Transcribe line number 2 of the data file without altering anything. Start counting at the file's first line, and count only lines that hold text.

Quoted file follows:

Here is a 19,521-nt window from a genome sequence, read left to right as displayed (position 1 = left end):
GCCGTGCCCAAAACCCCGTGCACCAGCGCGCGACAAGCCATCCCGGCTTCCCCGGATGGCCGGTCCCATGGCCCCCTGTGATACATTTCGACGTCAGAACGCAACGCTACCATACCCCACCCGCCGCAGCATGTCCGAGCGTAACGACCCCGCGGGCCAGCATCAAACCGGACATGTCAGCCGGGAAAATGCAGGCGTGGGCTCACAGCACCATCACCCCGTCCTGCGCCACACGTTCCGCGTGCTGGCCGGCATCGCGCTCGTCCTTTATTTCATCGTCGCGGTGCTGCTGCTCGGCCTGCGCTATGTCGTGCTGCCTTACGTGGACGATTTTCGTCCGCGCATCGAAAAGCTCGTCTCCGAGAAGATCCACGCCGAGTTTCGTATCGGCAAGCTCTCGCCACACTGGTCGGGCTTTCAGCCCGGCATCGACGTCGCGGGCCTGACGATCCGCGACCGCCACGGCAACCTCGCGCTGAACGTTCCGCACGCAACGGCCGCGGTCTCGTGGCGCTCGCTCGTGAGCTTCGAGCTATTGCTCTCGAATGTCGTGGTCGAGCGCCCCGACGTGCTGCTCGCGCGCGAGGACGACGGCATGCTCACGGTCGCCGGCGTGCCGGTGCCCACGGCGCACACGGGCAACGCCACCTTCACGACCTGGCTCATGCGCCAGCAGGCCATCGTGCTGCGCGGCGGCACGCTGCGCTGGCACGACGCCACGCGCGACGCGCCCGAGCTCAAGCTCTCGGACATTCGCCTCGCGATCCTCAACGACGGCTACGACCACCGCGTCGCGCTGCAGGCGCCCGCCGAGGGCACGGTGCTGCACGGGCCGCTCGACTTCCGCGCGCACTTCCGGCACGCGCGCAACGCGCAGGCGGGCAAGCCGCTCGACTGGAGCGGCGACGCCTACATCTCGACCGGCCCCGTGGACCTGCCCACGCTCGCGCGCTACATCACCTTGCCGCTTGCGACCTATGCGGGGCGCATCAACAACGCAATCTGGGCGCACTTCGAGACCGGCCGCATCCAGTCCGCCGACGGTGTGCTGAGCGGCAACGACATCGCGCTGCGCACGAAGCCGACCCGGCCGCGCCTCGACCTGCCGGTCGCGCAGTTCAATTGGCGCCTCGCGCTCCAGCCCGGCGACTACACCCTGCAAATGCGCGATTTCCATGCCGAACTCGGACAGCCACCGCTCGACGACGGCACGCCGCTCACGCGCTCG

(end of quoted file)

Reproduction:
GCCGTGCCCAAAACCCCGTGCACCAGCGCGCGACAAGCCATCCCGGCTTCCCCGGATGGCCGGTCCCATGGCCCCCTGTGATACATTTCGACGTCAGAACGCAACGCTACCATACCCCACCCGCCGCAGCATGTCCGAGCGTAACGACCCCGCGGGCCAGCATCAAACCGGACATGTCAGCCGGGAAAATGCAGGCGTGGGCTCACAGCACCATCACCCCGTCCTGCGCCACACGTTCCGCGTGCTGGCCGGCATCGCGCTCGTCCTTTATTTCATCGTCGCGGTGCTGCTGCTCGGCCTGCGCTATGTCGTGCTGCCTTACGTGGACGATTTTCGTCCGCGCATCGAAAAGCTCGTCTCCGAGAAGATCCACGCCGAGTTTCGTATCGGCAAGCTCTCGCCACACTGGTCGGGCTTTCAGCCCGGCATCGACGTCGCGGGCCTGACGATCCGCGACCGCCACGGCAACCTCGCGCTGAACGTTCCGCACGCAACGGCCGCGGTCTCGTGGCGCTCGCTCGTGAGCTTCGAGCTATTGCTCTCGAATGTCGTGGTCGAGCGCCCCGACGTGCTGCTCGCGCGCGAGGACGACGGCATGCTCACGGTCGCCGGCGTGCCGGTGCCCACGGCGCACACGGGCAACGCCACCTTCACGACCTGGCTCATGCGCCAGCAGGCCATCGTGCTGCGCGGCGGCACGCTGCGCTGGCACGACGCCACGCGCGACGCGCCCGAGCTCAAGCTCTCGGACATTCGCCTCGCGATCCTCAACGACGGCTACGACCACCGCGTCGCGCTGCAGGCGCCCGCCGAGGGCACGGTGCTGCACGGGCCGCTCGACTTCCGCGCGCACTTCCGGCACGCGCGCAACGCGCAGGCGGGCAAGCCGCTCGACTGGAGCGGCGACGCCTACATCTCGACCGGCCCCGTGGACCTGCCCACGCTCGCGCGCTACATCACCTTGCCGCTTGCGACCTATGCGGGGCGCATCAACAACGCAATCTGGGCGCACTTCGAGACCGGCCGCATCCAGTCCGCCGACGGTGTGCTGAGCGGCAACGACATCGCGCTGCGCACGAAGCCGACCCGGCCGCGCCTCGACCTGCCGGTCGCGCAGTTCAATTGGCGCCTCGCGCTCCAGCCCGGCGACTACACCCTGCAAATGCGCGATTTCCATGCCGAACTCGGACAGCCACCGCTCGACGACGGCACGCCGCTCACGCGCTCG